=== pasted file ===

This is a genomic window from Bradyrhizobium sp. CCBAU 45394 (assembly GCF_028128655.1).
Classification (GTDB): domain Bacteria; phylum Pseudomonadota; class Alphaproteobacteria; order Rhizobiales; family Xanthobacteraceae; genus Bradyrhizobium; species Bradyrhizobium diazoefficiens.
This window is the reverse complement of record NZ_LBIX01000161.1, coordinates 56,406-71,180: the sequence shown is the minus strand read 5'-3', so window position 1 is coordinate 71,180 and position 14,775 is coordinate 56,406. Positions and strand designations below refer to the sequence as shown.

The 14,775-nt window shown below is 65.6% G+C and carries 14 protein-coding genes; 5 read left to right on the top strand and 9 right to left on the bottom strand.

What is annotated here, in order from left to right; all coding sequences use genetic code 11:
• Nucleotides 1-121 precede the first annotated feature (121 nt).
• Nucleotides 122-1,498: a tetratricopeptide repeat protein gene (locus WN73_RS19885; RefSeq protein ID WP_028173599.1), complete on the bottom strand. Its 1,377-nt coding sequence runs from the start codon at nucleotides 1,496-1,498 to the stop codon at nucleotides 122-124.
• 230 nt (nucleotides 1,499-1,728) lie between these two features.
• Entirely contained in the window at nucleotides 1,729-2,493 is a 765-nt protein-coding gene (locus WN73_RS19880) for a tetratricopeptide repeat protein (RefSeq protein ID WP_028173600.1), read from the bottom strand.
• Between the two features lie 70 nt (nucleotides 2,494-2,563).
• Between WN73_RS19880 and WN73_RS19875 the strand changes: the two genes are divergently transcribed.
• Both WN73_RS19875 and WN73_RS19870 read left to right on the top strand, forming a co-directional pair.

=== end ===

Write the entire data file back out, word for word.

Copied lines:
This is a genomic window from Bradyrhizobium sp. CCBAU 45394 (assembly GCF_028128655.1).
Classification (GTDB): domain Bacteria; phylum Pseudomonadota; class Alphaproteobacteria; order Rhizobiales; family Xanthobacteraceae; genus Bradyrhizobium; species Bradyrhizobium diazoefficiens.
This window is the reverse complement of record NZ_LBIX01000161.1, coordinates 56,406-71,180: the sequence shown is the minus strand read 5'-3', so window position 1 is coordinate 71,180 and position 14,775 is coordinate 56,406. Positions and strand designations below refer to the sequence as shown.

The 14,775-nt window shown below is 65.6% G+C and carries 14 protein-coding genes; 5 read left to right on the top strand and 9 right to left on the bottom strand.

What is annotated here, in order from left to right; all coding sequences use genetic code 11:
• Nucleotides 1-121 precede the first annotated feature (121 nt).
• Nucleotides 122-1,498: a tetratricopeptide repeat protein gene (locus WN73_RS19885; RefSeq protein ID WP_028173599.1), complete on the bottom strand. Its 1,377-nt coding sequence runs from the start codon at nucleotides 1,496-1,498 to the stop codon at nucleotides 122-124.
• 230 nt (nucleotides 1,499-1,728) lie between these two features.
• Entirely contained in the window at nucleotides 1,729-2,493 is a 765-nt protein-coding gene (locus WN73_RS19880) for a tetratricopeptide repeat protein (RefSeq protein ID WP_028173600.1), read from the bottom strand.
• Between the two features lie 70 nt (nucleotides 2,494-2,563).
• Between WN73_RS19880 and WN73_RS19875 the strand changes: the two genes are divergently transcribed.
• Both WN73_RS19875 and WN73_RS19870 read left to right on the top strand, forming a co-directional pair.